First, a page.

Full story and photos:https://www.classicdriver.com/en/article/cars/stillborn-diablo-gt1-everything-a-lamborghini-should-be
Had Lamborghini’s finances in the 1990s not been so dire, we may well have seen this Diablo GT1 going toe-to-toe with McLaren F1 GTRs and Porsche 911 GT1s. Alas, the project was stillborn, but the outrageous homologation special today serves as a reminder of the marque at its most unrestrained…
The Diablo GT1 Stradale is everything a Lamborghini should be – a brazen, bright yellow behemoth that qualifies for a space on the bedroom wall of almost any teenager. It was, if you will, Lamborghini’s final flourish before Audi rescued the company from impending financial doom, and went about reinvigorating it in ruthlessly Teutonic fashion.
The heady revival of sports car racing in the mid-1990s served as a timely reminder of the commercial power of motorsport, and manufacturers wanted in. Lamborghini was one, and its flagship Diablo was deemed the ideal car with which to go about it. However, that’s not strictly true, because what you’re looking at here isn’t really a Diablo at all. Sure, it might have mildly resembled the distinctive wedge-shaped supercar, but save for the engine that was provided by Lamborghini, almost everything – including the carbon-fibre body panels – was new.
Signes Advanced Technology (SAT), a French competition car preparation specialist in Toulon, France, was subcontracted to build the beast around a special Lamborghini V12 modified with a longer stroke and modified injectors – an evolution of which would end up in the later Diablo GT and 6.0 VT models. It produces a fearsome 655bhp that we imagine, considering the car tips the scales at just over a tonne, makes for a driving experience as memorable as its styling.
The new carbon-fibre bodywork is dramatically different, with aggressive deep splitters front and rear and, most obviously, that impossibly long tail that tapers from the roof. If it weren’t for the two enormous intakes force-feeding air towards both the engine and that aggressive diffuser, we think you could quite comfortably launch a light aircraft from that rear deck.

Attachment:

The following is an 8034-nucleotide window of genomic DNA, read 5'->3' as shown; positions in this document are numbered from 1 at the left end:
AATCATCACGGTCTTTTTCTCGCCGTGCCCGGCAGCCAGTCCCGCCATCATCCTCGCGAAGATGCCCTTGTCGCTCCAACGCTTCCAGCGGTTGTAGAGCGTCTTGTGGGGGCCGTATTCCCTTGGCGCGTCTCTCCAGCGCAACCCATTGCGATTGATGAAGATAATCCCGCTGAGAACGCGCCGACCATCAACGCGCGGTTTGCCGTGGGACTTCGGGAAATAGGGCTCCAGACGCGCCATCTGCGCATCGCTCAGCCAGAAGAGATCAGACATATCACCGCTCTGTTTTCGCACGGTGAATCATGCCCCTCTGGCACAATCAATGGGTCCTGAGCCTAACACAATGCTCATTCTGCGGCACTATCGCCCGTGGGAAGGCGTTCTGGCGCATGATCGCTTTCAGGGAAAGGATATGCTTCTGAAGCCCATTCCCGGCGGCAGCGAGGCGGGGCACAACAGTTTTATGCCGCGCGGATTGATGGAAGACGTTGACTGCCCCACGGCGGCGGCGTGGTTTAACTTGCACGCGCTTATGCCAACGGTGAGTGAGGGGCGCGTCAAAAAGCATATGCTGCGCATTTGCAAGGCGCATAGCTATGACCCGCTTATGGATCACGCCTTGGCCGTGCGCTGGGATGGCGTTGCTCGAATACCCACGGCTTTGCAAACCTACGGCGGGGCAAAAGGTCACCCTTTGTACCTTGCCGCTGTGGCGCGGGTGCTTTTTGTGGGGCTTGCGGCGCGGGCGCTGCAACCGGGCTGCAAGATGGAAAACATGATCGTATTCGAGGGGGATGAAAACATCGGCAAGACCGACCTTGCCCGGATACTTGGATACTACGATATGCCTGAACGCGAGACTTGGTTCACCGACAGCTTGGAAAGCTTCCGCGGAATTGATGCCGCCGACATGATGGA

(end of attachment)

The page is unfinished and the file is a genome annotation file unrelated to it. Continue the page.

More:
Inside it’s a melee of regular Lamborghini Alcantara trim and competition-oriented features – take the ingress-obstructing roll bars, wonderfully intricate pedal box (reminiscent of the McLaren F1’s) and exposed gearbox gate, for example. This GT1 might not have turned a wheel in anger on the track, but it sure misses its spiritual home.
Lamborghini’s end of the bargain also included getting the car homologated by the Italian ministry of transport and, of course, the FIA. And homologate the car it did. However, the company’s top brass didn’t take kindly to the idea of pumping more money into the project, and it was promptly killed off. Just two were built – this yellow ‘Stradale’ model that was retained by SAT for exhibition purposes, and a sister car that was sold in Japan and competed for several years in the fiercely popular JGTC series. That car actually became the first Lamborghini to feature in the cult-classic Gran Turismo video game.
Whether the car would have been competitive if the project had got the go-ahead we’ll never know, but the fact that we were never afforded the chance to see it partake in a Le Mans showdown with the McLaren F1 GTR Longtail and the Porsche 911 GT1 – two cars that very much follow the same principles in their design – is a sad thing indeed. This was more than a modified Diablo. This was a stillborn evolution that was a sign of what could have been – a final representation of Lamborghini at its most extreme.